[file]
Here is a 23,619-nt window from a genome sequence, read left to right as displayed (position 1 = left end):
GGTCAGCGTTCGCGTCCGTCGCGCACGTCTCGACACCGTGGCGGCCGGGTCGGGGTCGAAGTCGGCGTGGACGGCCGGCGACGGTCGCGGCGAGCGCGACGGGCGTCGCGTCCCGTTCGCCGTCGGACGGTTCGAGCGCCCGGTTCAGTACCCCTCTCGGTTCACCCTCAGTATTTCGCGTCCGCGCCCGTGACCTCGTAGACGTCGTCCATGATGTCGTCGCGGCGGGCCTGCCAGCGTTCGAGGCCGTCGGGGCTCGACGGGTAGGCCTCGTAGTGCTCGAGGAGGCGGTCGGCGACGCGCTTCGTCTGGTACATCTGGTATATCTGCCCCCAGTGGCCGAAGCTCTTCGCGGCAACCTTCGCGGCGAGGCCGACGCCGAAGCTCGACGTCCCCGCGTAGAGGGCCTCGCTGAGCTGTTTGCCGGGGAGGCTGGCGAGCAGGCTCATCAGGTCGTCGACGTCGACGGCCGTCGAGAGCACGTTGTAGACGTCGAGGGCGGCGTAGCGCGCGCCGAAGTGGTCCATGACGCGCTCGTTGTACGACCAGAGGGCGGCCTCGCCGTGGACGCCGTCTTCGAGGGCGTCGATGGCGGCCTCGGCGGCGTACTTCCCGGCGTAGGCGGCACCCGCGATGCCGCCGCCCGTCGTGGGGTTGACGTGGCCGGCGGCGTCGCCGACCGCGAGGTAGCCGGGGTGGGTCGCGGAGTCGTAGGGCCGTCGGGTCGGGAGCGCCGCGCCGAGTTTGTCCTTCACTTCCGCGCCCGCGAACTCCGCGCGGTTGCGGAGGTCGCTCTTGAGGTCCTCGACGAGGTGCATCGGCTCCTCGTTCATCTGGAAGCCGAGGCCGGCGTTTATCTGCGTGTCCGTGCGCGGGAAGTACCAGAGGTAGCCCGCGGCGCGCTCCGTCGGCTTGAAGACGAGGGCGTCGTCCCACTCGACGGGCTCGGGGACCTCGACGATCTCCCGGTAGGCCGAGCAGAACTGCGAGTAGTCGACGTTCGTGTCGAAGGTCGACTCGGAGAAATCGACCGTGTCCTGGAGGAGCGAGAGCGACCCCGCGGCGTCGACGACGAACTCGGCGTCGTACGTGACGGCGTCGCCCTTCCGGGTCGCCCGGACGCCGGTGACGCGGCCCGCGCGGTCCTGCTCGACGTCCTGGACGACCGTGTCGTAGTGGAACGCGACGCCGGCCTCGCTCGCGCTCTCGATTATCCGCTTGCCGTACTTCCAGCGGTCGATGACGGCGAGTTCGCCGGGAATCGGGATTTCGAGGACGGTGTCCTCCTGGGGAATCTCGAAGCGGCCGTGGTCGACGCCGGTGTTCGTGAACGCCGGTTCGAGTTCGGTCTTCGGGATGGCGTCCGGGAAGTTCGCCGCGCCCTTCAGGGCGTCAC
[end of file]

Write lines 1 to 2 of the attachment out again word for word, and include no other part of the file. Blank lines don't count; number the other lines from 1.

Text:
Here is a 23,619-nt window from a genome sequence, read left to right as displayed (position 1 = left end):
GGTCAGCGTTCGCGTCCGTCGCGCACGTCTCGACACCGTGGCGGCCGGGTCGGGGTCGAAGTCGGCGTGGACGGCCGGCGACGGTCGCGGCGAGCGCGACGGGCGTCGCGTCCCGTTCGCCGTCGGACGGTTCGAGCGCCCGGTTCAGTACCCCTCTCGGTTCACCCTCAGTATTTCGCGTCCGCGCCCGTGACCTCGTAGACGTCGTCCATGATGTCGTCGCGGCGGGCCTGCCAGCGTTCGAGGCCGTCGGGGCTCGACGGGTAGGCCTCGTAGTGCTCGAGGAGGCGGTCGGCGACGCGCTTCGTCTGGTACATCTGGTATATCTGCCCCCAGTGGCCGAAGCTCTTCGCGGCAACCTTCGCGGCGAGGCCGACGCCGAAGCTCGACGTCCCCGCGTAGAGGGCCTCGCTGAGCTGTTTGCCGGGGAGGCTGGCGAGCAGGCTCATCAGGTCGTCGACGTCGACGGCCGTCGAGAGCACGTTGTAGACGTCGAGGGCGGCGTAGCGCGCGCCGAAGTGGTCCATGACGCGCTCGTTGTACGACCAGAGGGCGGCCTCGCCGTGGACGCCGTCTTCGAGGGCGTCGATGGCGGCCTCGGCGGCGTACTTCCCGGCGTAGGCGGCACCCGCGATGCCGCCGCCCGTCGTGGGGTTGACGTGGCCGGCGGCGTCGCCGACCGCGAGGTAGCCGGGGTGGGTCGCGGAGTCGTAGGGCCGTCGGGTCGGGAGCGCCGCGCCGAGTTTGTCCTTCACTTCCGCGCCCGCGAACTCCGCGCGGTTGCGGAGGTCGCTCTTGAGGTCCTCGACGAGGTGCATCGGCTCCTCGTTCATCTGGAAGCCGAGGCCGGCGTTTATCTGCGTGTCCGTGCGCGGGAAGTACCAGAGGTAGCCCGCGGCGCGCTCCGTCGGCTTGAAGACGAGGGCGTCGTCCCACTCGACGGGCTCGGGGACCTCGACGATCTCCCGGTAGGCCGAGCAGAACTGCGAGTAGTCGACGTTCGTGTCGAAGGTCGACTCGGAGAAATCGACCGTGTCCTGGAGGAGCGAGAGCGACCCCGCGGCGTCGACGACGAACTCGGCGTCGTACGTGACGGCGTCGCCCTTCCGGGTCGCCCGGACGCCGGTGACGCGGCCCGCGCGGTCCTGCTCGACGTCCTGGACGACCGTGTCGTAGTGGAACGCGACGCCGGCCTCGCTCGCGCTCTCGATTATCCGCTTGCCGTACTTCCAGCGGTCGATGACGGCGAGTTCGCCGGGAATCGGGATTTCGAGGACGGTGTCCTCCTGGGGAATCTCGAAGCGGCCGTGGTCGACGCCGGTGTTCGTGAACGCCGGTTCGAGTTCGGTCTTCGGGATGGCGTCCGGGAAGTTCGCCGCGCCCTTCAGGGCGTCAC